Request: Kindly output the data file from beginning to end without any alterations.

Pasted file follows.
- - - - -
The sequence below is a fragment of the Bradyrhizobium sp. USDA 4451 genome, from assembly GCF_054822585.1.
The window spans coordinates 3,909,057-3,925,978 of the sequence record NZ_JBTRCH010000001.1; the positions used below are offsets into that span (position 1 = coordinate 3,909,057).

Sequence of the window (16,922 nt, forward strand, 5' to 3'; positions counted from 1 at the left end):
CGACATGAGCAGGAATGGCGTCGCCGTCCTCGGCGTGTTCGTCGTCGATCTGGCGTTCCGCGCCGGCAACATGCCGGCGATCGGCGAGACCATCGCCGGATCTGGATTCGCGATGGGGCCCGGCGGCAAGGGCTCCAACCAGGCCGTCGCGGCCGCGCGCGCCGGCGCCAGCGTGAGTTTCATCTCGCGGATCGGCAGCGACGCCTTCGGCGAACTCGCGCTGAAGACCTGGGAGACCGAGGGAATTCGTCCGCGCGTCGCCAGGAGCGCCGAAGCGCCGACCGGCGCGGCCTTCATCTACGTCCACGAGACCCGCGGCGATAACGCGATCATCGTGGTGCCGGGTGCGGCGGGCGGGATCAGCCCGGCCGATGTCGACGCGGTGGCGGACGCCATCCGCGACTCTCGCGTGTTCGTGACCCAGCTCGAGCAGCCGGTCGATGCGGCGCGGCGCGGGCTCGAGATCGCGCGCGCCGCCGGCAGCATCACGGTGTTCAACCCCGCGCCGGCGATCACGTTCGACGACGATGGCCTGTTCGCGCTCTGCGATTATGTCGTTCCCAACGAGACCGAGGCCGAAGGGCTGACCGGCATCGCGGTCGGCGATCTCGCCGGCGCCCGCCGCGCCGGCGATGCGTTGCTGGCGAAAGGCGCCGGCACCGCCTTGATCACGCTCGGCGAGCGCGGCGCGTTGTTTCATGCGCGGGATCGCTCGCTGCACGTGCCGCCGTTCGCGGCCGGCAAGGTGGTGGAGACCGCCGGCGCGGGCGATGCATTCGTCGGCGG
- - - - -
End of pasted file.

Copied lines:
The sequence below is a fragment of the Bradyrhizobium sp. USDA 4451 genome, from assembly GCF_054822585.1.
The window spans coordinates 3,909,057-3,925,978 of the sequence record NZ_JBTRCH010000001.1; the positions used below are offsets into that span (position 1 = coordinate 3,909,057).

Sequence of the window (16,922 nt, forward strand, 5' to 3'; positions counted from 1 at the left end):
CGACATGAGCAGGAATGGCGTCGCCGTCCTCGGCGTGTTCGTCGTCGATCTGGCGTTCCGCGCCGGCAACATGCCGGCGATCGGCGAGACCATCGCCGGATCTGGATTCGCGATGGGGCCCGGCGGCAAGGGCTCCAACCAGGCCGTCGCGGCCGCGCGCGCCGGCGCCAGCGTGAGTTTCATCTCGCGGATCGGCAGCGACGCCTTCGGCGAACTCGCGCTGAAGACCTGGGAGACCGAGGGAATTCGTCCGCGCGTCGCCAGGAGCGCCGAAGCGCCGACCGGCGCGGCCTTCATCTACGTCCACGAGACCCGCGGCGATAACGCGATCATCGTGGTGCCGGGTGCGGCGGGCGGGATCAGCCCGGCCGATGTCGACGCGGTGGCGGACGCCATCCGCGACTCTCGCGTGTTCGTGACCCAGCTCGAGCAGCCGGTCGATGCGGCGCGGCGCGGGCTCGAGATCGCGCGCGCCGCCGGCAGCATCACGGTGTTCAACCCCGCGCCGGCGATCACGTTCGACGACGATGGCCTGTTCGCGCTCTGCGATTATGTCGTTCCCAACGAGACCGAGGCCGAAGGGCTGACCGGCATCGCGGTCGGCGATCTCGCCGGCGCCCGCCGCGCCGGCGATGCGTTGCTGGCGAAAGGCGCCGGCACCGCCTTGATCACGCTCGGCGAGCGCGGCGCGTTGTTTCATGCGCGGGATCGCTCGCTGCACGTGCCGCCGTTCGCGGCCGGCAAGGTGGTGGAGACCGCCGGCGCGGGCGATGCATTCGTCGGCGG